A New Cover Stitch in the Power Tool Arsenal
I couldn’t resist the Black Friday price offered by Sewing Machines Plus on cover stitch machines, so I ponied up the $$$ and jumped. When I initially called Sewing Machines Plus, I wanted the Brother Cover Stitch machine. However, Nedra, my SMP personal shopper (love her) told me she personally owns the Janome 900 Cover Stitch Pro and highly recommended I consider this model. The price was the same as the Brother, and she promised me I’d love the Janome. She’s been right on other purchases so I trusted her. And I’m SO glad I did! Right out of the box? Totally impressed! It arrived pre-threaded with three spools of thread so I grabbed some material and within seconds I was cover hemming, well – like a pro!
A cover stitch machine is a specialized machine that only performs one stitch. You see this stitch all the time on t-shirt hems and sleeves, the waistband and leg holes on ladies underwear, swimsuits, and active wear. It will have 2-3 rows of stitching on the right side of the fabric and the backside is finished with what looks like a serged stitch.
While I was waiting for the machine to arrive, I found a couple of videos on YouTube to get some pointers and I’m glad I did. Within an hour of the machine’s arrival, I finished a pair of what I call “house pants”. They are super comfy and look like something I’d pick up at Target or Old Navy – only better quality of course! Love them!
I can’t wait to start sewing all kinds of knit shorts and tanks, jammies, and swimsuits!
Wow…now that’s a neat power tool 🙂 Thanks for this post – I’d always wondered just what a cover stitch machine actually did…you’ve finally answered that so clearly for me! That really makes a difference in how the garment looks, too! So, I take it you have a serger (I’m still a big chicken when it comes to that machine!) and use your cover stitch for the hems? If you had to just buy one machine to add to your arsenal, would you recommend the cover stitch or a serger?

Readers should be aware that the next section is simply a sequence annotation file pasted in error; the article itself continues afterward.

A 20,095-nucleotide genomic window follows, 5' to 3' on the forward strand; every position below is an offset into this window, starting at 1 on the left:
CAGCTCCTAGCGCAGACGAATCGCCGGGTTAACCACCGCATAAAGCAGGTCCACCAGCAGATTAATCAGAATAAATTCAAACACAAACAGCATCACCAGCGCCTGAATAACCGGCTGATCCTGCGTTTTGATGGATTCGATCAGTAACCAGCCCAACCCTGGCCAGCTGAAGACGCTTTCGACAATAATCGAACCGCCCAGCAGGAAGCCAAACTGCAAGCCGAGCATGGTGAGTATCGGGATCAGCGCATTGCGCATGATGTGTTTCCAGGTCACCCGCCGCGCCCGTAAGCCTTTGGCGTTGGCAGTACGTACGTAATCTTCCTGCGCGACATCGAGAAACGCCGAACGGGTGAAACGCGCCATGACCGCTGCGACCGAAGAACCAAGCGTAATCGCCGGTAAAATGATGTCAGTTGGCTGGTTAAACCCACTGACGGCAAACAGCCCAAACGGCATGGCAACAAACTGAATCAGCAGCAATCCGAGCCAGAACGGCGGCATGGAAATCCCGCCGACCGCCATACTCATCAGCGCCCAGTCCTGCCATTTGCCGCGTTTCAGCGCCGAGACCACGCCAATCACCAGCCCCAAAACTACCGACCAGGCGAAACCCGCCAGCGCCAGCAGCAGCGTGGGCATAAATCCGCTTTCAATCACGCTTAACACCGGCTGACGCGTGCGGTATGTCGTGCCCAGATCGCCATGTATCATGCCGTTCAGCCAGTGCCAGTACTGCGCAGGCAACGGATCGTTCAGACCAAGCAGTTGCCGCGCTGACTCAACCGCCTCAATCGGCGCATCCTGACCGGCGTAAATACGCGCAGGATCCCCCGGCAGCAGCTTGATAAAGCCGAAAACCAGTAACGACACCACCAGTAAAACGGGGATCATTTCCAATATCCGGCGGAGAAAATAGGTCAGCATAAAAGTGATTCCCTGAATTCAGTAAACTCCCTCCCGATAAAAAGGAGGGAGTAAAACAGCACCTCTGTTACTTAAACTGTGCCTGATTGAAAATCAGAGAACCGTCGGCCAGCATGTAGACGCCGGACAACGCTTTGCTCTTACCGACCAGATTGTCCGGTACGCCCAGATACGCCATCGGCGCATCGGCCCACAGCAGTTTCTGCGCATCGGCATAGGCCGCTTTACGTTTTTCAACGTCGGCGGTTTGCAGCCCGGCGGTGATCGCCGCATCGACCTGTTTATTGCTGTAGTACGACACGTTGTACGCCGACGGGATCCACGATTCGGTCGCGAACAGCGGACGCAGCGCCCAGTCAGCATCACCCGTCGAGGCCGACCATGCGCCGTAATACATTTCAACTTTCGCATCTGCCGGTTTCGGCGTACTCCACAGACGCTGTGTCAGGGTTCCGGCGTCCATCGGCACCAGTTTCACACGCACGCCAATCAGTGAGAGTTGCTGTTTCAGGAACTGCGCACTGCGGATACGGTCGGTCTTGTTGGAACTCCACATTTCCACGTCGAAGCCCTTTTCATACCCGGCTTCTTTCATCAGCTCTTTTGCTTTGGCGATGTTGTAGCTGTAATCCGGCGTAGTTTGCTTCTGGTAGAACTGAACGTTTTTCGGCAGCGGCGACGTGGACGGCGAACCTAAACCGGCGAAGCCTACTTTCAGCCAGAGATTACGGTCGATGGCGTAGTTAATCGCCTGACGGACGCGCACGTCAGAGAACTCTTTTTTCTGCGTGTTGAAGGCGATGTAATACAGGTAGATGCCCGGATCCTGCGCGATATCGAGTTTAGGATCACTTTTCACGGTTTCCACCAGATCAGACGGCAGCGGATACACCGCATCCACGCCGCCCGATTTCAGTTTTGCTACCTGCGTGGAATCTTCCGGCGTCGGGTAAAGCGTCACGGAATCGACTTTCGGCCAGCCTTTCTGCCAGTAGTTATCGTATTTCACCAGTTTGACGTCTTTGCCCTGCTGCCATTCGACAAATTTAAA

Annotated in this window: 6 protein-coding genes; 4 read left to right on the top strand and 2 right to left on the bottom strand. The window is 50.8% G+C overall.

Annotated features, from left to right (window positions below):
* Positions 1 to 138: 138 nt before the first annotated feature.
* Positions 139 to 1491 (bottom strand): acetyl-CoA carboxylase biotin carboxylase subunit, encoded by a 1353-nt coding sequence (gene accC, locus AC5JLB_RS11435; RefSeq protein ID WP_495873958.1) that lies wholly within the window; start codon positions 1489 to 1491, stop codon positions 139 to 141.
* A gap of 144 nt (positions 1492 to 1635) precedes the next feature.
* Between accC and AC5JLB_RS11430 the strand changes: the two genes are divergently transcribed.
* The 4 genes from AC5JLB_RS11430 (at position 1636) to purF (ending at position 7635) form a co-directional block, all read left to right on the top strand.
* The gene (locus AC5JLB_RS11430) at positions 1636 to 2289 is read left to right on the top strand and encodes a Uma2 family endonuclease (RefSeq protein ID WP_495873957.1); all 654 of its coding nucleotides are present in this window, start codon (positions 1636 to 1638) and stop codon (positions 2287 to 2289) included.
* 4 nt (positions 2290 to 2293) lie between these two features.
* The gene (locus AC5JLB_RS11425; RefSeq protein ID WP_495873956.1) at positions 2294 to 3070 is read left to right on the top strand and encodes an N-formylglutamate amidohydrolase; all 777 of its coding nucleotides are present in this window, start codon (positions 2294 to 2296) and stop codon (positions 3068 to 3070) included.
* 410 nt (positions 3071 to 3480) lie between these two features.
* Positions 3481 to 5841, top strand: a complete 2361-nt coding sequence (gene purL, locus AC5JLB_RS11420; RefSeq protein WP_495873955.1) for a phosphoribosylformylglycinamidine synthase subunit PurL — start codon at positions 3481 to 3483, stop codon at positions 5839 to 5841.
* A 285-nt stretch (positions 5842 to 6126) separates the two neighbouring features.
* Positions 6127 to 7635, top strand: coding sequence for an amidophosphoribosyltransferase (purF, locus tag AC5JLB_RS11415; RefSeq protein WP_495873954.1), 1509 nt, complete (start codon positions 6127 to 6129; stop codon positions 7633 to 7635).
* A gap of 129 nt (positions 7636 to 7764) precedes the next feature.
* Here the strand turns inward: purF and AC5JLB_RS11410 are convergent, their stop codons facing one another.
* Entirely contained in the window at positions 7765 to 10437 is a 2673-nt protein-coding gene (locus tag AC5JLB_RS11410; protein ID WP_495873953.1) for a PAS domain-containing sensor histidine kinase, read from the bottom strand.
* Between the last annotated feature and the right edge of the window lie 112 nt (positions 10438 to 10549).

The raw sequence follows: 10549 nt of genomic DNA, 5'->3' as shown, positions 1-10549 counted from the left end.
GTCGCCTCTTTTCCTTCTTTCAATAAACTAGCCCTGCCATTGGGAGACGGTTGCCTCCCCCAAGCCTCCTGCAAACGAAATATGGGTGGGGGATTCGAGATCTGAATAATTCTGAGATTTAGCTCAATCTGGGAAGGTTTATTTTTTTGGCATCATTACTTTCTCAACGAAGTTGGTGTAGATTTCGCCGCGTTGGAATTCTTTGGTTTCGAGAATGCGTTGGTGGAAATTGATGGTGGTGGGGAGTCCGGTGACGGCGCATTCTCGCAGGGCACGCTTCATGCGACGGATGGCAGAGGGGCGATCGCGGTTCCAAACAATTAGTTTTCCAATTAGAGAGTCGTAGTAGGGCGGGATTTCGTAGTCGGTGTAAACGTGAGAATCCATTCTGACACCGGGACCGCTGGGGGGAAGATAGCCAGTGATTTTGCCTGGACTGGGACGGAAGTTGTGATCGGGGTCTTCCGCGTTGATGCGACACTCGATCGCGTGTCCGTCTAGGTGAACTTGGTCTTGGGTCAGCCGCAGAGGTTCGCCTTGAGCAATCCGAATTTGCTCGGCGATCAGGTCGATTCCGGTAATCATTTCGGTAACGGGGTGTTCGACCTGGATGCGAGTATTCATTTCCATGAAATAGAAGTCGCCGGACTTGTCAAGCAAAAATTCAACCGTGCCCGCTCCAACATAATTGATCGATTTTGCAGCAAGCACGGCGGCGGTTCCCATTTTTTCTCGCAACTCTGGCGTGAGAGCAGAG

PS….Love that knit on your pants, too 🙂 Also, what a great idea to keep your fabric in clear plastic! Mine is in cabinets and drawers…out of sight…out of mind…sigh. Great idea to keep them visible!
I have the Brother 1034D Lock for a serger and it’s a beauty (see write up on my Arsenal page). I’ve had that serger for years and I highly recommend you get one. Don’t be afraid – they are so simple and Craftsy offers some great classes with Angela Wolf for instruction or there’s freebies on YouTube. Once you use it, you’ll wonder how you ever lived without one. As far as one or the other – that’s like deciding if you should get a stove or a microwave. They both cook and you don’t NEED a microwave but it sure makes life easier; and the stove will do the entire job only it takes longer with more dishes. If you can only spring for one, I’d do the serger because you can use it for so many more things than a cover stitch. I wash all of my fabric before I use it so I serge all the cut ends before washing of so it doesn’t fray to something unrecognizable, create roll or lettuce hems on flimsy organza and silky fabrics, basic sewing and simultaneously finishing seams, and most recently, sewing zippers into lingerie bags (learned from Angela on Craftsy). To get the same look as a cover hem machine on t-shirts, you can serge the bottom of a hem, fold it under and top stitch with a double needle. However, that method is really difficult on anything you want to sew elastic into without a casing like a swimsuit. Can it be done? Yes. Do I want to (anymore)? No. PITA
Oh sister, there’s PLENTY of fabric out of sight in my stash! 🙂 You’re seeing quilting fabric precuts that come in plastic from the mfg. I think they look so pretty so in addition to being in my stash they are part of the décor.